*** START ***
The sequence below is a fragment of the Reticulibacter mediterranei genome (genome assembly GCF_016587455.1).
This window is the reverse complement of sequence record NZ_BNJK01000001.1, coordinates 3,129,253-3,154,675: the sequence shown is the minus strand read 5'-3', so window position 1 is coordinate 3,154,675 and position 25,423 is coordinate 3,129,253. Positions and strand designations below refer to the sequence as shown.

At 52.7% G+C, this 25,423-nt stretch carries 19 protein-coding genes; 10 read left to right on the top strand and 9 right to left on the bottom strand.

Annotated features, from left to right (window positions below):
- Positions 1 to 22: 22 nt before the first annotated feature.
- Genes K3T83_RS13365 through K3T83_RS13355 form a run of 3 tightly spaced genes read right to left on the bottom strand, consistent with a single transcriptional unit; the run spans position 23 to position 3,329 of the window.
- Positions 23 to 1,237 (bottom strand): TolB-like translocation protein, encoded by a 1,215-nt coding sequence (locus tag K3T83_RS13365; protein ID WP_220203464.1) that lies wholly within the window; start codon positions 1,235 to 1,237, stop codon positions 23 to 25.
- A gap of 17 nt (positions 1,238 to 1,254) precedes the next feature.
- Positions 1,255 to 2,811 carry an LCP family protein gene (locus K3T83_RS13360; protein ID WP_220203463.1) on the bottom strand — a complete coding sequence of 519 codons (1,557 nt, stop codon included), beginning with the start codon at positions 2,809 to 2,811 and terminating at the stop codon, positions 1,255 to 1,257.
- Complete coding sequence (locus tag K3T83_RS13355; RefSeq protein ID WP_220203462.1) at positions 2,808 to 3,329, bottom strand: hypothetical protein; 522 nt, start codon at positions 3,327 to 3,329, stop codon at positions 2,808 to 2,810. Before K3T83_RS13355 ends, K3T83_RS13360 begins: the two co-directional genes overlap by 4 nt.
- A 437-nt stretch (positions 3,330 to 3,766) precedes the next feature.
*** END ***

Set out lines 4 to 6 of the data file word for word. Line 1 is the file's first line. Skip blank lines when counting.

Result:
Annotated features, from left to right (window positions below):
- Positions 1 to 22: 22 nt before the first annotated feature.
- Genes K3T83_RS13365 through K3T83_RS13355 form a run of 3 tightly spaced genes read right to left on the bottom strand, consistent with a single transcriptional unit; the run spans position 23 to position 3,329 of the window.